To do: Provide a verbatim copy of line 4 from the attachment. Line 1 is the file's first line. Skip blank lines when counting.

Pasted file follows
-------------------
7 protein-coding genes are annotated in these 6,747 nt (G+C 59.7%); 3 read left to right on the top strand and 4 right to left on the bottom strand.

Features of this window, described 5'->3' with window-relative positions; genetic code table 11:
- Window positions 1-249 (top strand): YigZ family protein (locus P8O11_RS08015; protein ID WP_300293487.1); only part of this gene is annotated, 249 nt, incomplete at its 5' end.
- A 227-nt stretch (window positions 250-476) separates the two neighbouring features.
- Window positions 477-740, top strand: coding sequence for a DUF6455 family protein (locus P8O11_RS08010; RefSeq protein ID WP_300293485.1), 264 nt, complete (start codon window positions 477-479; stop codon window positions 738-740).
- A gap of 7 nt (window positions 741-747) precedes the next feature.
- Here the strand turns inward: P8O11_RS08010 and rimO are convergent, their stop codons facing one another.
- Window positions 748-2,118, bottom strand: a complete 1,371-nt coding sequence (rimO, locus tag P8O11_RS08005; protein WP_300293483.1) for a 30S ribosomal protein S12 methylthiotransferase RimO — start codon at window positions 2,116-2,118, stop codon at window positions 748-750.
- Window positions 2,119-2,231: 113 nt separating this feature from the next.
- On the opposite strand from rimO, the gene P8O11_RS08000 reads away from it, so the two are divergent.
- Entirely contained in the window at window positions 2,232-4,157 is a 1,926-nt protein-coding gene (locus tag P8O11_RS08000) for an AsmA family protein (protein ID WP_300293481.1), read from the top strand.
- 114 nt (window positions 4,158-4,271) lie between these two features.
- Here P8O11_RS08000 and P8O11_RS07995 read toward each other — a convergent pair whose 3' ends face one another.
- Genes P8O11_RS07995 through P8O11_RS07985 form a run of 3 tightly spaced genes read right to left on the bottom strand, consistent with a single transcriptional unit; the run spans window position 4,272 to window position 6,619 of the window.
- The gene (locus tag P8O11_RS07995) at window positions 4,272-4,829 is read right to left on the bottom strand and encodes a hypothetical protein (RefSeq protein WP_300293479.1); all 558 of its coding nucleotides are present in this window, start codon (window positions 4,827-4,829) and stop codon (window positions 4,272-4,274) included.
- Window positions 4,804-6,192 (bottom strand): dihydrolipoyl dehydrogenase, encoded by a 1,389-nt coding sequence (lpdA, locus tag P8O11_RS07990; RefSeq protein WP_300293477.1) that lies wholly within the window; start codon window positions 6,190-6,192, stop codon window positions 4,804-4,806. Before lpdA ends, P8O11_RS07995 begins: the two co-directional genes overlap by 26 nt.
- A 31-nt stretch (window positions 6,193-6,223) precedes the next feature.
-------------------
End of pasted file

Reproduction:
- A 227-nt stretch (window positions 250-476) separates the two neighbouring features.